Specific HBV T-cell responses have been demonstrated in HBV/HIV-coinfected patients receiving antiretroviral regimens that include drugs such as lamivudine and/or tenofovir, which are active against HBV . Likewise, specific HCV immune responses have been proved to increase following the immune recovery driven by HAART . A recent report has highlighted the pivotal role of cellular immune responses in facilitating HCV clearance . However, the results of studies that assessed HCV viremia after introducing HAART show conflicting results, and overall do not support the theory that HAART produces a decline in plasma HCV RNA titers [27,28]. Nevertheless, plasma HCV load does not exactly correlate with liver disease progression. On the other hand, immune suppression caused by HIV might favor the emergence of HCV variants with increased pathogenicity , and antiretroviral therapy might exert its benefit by containing the emergence of these virulent viral strains. Finally, a recent report has highlighted the role of suppression of HIV replication in slowing liver fibrosis progression in HIV/HCV-coinfected patients . Hypothetically, complete control of HIV replication might diminish the release of cytokines and fibrogenic factors, which account for the accelerated liver fibrosis typically seen in coinfected patients. In support of this argument are prior reports that have demonstrated that HIV may modify the inflammatory response to HCV antigens [31,32]. Clearly, further studies are needed to understand better the mechanisms underlying the positive effect of HAART over liver fibrosis progression in HIV-positive patients with chronic viral hepatitis.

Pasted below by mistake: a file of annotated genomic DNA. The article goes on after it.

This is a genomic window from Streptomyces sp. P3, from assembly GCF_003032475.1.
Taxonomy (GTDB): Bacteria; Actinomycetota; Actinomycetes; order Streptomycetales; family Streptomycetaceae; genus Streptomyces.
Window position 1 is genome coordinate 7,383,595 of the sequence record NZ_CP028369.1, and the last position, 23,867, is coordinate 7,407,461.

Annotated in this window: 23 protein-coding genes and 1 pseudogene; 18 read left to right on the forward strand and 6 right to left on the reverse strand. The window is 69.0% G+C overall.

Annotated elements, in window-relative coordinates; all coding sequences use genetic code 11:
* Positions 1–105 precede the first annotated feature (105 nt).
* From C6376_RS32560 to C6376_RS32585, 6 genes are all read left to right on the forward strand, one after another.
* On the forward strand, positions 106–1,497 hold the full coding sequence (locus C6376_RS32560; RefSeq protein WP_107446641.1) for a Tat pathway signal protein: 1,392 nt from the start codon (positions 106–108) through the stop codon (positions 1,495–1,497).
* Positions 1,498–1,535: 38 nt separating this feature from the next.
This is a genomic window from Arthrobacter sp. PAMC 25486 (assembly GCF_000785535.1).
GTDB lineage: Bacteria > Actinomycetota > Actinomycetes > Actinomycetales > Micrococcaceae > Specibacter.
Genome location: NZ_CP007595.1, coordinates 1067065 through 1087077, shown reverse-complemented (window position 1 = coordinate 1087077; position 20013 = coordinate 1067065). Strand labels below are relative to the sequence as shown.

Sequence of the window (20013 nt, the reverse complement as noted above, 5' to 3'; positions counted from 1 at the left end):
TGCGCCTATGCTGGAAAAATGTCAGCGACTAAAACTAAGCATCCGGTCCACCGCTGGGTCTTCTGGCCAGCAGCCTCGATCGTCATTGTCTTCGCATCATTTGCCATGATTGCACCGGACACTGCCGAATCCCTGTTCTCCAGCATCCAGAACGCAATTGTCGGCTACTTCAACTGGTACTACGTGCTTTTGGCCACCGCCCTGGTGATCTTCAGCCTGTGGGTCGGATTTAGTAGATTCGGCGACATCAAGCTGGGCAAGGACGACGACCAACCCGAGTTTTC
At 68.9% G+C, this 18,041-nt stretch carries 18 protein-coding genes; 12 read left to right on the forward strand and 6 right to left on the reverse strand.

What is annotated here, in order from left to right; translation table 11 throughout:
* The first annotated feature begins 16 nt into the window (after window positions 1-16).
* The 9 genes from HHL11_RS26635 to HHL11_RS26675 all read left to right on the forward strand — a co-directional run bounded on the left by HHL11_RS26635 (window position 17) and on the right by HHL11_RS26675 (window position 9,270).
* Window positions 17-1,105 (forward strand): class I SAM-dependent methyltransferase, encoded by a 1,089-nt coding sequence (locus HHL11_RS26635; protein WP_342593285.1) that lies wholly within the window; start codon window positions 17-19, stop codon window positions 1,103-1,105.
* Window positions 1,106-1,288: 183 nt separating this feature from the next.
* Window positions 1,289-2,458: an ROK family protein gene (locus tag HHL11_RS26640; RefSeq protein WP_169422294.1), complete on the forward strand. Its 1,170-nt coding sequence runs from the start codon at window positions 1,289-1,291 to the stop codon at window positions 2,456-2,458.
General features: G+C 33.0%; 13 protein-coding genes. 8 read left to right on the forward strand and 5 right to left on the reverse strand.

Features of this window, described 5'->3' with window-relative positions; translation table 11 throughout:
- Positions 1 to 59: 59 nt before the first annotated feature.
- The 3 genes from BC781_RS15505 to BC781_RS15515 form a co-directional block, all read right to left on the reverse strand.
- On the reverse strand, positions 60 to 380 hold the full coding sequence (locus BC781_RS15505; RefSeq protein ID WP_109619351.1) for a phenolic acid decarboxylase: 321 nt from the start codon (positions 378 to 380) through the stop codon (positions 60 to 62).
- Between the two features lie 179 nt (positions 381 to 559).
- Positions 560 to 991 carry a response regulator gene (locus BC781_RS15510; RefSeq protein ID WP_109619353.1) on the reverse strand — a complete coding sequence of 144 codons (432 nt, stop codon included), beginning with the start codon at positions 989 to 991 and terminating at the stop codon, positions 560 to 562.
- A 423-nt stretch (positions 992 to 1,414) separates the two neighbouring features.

The study by Bonacini and colleagues  makes another intriguing finding. According to their results, anti-HCV therapy also improved survival in HCV/HIV-coinfected patients. Subjects ever receiving interferon-based treatment for their HCV infection showed a trend towards lower liver-related mortality rates compared to those never treated. The small size of the study groups probably precluded this reaching a statistical significant difference in the analyses. In support of their findings, a large Japanese recent study has demonstrated an improvement in survival of HCV-monoinfected patients who reached sustained virological response to interferon treatment by preventing liver-related deaths . Further studies are needed to prove this benefit in the setting of HIV infection. If confirmed, it would strongly reinforce the need for treating chronic hepatitis C in HIV-coinfected patients . Although the results from recent trials using pegylated interferon plus ribavirin has proven the limited efficacy of current anti-HCV therapy in the HIV setting [35–38], there is no doubt that a positive impact on survival would render these treatments even more cost-effective. Moreover, the use of higher doses of ribavirin, the appropriate management of side effects and extending treatment for longer periods in earlier virological responders will probably improve the sustained virological response rates in HCV/HIV-coinfected patients, approaching the results seen in HCV-monoinfected individuals .